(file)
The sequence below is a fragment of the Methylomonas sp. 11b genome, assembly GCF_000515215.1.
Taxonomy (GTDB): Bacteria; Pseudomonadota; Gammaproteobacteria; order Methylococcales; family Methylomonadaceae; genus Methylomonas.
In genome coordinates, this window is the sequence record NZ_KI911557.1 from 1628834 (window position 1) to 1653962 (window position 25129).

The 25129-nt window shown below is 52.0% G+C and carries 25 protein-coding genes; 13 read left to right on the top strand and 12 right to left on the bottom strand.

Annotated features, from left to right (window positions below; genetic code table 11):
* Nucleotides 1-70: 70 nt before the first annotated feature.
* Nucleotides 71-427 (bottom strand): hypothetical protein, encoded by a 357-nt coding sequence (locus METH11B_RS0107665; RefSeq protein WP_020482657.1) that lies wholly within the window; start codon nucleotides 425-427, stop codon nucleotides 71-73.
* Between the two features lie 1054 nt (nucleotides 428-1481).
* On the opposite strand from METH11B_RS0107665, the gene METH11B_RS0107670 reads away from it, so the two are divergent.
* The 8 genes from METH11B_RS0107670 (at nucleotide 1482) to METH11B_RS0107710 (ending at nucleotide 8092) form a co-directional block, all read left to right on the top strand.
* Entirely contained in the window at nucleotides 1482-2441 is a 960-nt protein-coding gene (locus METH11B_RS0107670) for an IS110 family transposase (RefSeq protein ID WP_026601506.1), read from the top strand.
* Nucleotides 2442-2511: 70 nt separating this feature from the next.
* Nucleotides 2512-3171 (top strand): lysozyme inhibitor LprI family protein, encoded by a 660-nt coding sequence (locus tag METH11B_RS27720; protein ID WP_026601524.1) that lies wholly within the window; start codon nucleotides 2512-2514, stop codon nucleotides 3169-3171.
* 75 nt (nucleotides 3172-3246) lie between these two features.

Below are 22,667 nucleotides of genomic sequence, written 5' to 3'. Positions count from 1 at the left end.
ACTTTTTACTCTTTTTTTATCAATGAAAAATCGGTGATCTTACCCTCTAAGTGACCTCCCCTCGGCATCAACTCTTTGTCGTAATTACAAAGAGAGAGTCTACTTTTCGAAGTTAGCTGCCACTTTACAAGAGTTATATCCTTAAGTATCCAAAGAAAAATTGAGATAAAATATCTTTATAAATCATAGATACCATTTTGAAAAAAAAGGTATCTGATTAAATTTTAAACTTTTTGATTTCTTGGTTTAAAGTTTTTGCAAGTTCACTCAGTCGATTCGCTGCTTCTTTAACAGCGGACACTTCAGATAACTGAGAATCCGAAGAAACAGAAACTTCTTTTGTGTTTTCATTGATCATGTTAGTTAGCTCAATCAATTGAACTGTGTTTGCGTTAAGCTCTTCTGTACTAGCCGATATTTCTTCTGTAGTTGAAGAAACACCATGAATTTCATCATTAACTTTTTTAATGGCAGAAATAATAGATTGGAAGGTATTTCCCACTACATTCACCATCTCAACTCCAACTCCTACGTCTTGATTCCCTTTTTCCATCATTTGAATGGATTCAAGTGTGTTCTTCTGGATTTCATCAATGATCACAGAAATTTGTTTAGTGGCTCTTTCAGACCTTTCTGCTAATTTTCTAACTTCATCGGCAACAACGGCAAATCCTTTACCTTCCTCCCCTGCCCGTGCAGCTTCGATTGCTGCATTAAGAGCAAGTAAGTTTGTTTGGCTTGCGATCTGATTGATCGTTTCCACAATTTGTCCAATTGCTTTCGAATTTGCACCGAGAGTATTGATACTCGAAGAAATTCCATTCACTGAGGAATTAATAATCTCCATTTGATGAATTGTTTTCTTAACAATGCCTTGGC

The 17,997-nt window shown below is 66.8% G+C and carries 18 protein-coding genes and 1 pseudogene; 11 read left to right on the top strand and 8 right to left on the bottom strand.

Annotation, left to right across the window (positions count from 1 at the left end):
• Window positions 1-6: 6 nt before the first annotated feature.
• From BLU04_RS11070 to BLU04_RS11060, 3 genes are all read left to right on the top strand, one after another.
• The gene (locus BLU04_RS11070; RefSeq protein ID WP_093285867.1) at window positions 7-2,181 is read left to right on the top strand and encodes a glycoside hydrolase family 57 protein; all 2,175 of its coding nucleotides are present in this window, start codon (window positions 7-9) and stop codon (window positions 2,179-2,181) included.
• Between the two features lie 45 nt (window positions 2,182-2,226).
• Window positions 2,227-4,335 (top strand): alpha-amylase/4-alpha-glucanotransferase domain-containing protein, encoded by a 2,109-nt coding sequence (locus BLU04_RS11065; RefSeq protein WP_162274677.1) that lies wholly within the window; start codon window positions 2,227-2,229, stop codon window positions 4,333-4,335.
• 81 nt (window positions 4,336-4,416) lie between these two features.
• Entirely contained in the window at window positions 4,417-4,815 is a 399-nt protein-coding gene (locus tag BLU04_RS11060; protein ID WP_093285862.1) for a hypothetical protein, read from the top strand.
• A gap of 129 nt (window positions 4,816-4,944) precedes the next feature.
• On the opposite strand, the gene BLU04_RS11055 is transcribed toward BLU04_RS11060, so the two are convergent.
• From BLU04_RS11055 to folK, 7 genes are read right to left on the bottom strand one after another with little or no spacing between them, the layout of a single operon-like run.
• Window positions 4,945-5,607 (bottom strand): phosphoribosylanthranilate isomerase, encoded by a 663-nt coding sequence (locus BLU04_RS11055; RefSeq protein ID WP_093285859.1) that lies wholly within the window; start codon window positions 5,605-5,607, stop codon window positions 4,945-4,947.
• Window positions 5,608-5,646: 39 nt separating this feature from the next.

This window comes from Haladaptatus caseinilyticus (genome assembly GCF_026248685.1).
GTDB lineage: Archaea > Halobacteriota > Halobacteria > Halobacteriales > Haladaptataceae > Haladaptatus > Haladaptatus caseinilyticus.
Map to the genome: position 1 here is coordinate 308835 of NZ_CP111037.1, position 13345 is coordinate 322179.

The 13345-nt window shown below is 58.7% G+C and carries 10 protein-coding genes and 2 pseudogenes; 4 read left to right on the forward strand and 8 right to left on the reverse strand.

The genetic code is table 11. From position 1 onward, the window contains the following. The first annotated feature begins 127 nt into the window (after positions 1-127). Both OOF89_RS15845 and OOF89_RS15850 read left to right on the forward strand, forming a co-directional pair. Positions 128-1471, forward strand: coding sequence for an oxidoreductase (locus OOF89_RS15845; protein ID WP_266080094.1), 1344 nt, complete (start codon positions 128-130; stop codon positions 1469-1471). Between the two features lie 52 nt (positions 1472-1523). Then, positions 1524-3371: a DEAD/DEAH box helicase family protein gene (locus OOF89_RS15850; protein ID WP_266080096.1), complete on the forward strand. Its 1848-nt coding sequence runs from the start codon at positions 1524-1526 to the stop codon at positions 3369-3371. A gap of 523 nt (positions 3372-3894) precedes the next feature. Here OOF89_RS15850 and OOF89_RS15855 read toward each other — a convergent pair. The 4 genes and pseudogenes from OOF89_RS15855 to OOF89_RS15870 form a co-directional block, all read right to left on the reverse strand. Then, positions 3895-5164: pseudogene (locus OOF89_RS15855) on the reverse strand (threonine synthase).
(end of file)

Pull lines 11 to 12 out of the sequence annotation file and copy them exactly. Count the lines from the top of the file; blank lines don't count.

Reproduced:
* Entirely contained in the window at nucleotides 1482-2441 is a 960-nt protein-coding gene (locus METH11B_RS0107670) for an IS110 family transposase (RefSeq protein ID WP_026601506.1), read from the top strand.
* Nucleotides 2442-2511: 70 nt separating this feature from the next.